Things get weird, and potentially dangerous, when nitrogen is compressed and cooled. When naturally occurring nitrogen is pressed together and cooled, it becomes liquid, but it has to be very cold. The boiling point of nitrogen is -195.8 degrees Celsius, or -320.4 Fahrenheit. For the more scientifically minded reader, that’s only 77 degrees above absolute zero.
Liquid nitrogen’s incredibly low temperature makes it perfect for a number of useful or at least cool applications. Scientists use it to flash freeze tissues and chefs use it to create interesting effects or rapidly produce ice creams with a smaller than usual crystal structure. As long as you know what you’re doing and you’re operating safely, liquid nitrogen is a perfectly safe resource to use in the laboratory or the kitchen. The reputation for safety, however, is precisely why it can become dangerous. The idea that liquid nitrogen is innocuous has led to some truly unfortunate scenarios in which people have been hurt or killed.
About a decade ago, Jägermeister hosted a pool party and put liquid nitrogen in the pool water to create a foggy atmosphere. Moments after partygoers jumped into the pool, they started losing consciousness. Another incident at a cryotherapy center in Las Vegas resulted in the death of a patron. In both cases, it’s likely the cause of the trouble wasn’t the cold temperatures but the lack of oxygen.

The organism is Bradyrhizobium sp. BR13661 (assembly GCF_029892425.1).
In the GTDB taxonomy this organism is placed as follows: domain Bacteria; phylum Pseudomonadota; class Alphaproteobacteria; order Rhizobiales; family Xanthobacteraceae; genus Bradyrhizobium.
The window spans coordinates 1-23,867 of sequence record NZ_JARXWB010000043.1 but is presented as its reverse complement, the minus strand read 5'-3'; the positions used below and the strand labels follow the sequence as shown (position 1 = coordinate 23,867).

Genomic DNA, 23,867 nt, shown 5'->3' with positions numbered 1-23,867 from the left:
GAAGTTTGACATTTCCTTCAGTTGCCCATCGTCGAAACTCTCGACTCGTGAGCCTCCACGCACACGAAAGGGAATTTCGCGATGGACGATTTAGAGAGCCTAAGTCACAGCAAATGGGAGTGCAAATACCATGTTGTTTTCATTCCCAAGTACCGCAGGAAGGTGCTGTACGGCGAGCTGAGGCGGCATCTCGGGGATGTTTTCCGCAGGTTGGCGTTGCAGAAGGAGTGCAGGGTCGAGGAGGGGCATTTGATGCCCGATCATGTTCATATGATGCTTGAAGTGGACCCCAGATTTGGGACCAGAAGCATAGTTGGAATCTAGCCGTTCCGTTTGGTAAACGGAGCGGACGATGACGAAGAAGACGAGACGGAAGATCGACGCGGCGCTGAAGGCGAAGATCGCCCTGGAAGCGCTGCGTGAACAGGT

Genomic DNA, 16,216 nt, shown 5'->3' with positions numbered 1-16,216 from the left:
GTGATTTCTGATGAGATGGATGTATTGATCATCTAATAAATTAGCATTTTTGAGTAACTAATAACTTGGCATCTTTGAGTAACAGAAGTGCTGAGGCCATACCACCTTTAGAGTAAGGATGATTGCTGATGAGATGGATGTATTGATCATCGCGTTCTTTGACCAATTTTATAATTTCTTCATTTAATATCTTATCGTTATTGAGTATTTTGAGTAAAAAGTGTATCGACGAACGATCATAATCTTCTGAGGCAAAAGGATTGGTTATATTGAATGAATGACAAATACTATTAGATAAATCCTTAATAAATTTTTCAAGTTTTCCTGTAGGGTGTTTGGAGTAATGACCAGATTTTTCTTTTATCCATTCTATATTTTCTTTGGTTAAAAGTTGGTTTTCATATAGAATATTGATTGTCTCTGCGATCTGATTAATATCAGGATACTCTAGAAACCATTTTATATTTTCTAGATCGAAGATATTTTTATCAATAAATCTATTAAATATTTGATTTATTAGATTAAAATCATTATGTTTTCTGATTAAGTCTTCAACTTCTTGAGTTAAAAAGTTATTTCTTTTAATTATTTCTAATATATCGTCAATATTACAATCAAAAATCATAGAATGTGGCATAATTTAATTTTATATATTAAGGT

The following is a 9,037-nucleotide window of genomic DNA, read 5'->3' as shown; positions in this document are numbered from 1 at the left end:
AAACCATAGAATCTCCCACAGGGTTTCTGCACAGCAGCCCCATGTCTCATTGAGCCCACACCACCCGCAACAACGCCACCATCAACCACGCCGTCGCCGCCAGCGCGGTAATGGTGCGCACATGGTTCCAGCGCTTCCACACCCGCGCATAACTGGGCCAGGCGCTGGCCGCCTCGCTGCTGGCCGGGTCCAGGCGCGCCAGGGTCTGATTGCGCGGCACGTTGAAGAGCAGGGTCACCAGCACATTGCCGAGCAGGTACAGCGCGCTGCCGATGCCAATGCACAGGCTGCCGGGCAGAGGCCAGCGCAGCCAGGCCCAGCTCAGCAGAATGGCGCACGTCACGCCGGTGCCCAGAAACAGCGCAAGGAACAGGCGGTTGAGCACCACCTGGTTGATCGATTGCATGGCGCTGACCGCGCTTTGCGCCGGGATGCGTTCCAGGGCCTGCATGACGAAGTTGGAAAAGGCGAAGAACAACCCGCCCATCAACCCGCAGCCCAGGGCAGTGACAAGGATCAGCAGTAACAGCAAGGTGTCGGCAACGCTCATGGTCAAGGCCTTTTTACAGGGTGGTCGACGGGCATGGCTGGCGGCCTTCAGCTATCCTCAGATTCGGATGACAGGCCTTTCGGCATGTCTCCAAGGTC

Liquid nitrogen is highly compressed and boils rapidly at ambient temperatures, especially when it’s not maintained in an appropriately insulated container. As it boils and returns to its gaseous state, it expands to fill a comparatively large volume, displacing oxygen. At the pool party, most of the oxygen just above the water was pushed away by nitrogen and the swimmers lost consciousness. Something similar probably happened at the cryotherapy center.
The situation is further complicated by the fact that an individual wouldn’t notice the lack of oxygen. When you hold your breath, the discomfort you feel isn’t from a lack of oxygen, it’s from a buildup of carbon dioxide, something which doesn’t occur when breathing pure nitrogen.
All told, liquid nitrogen is incredibly cold and potentially deadly, both things which work in Jason’s favor.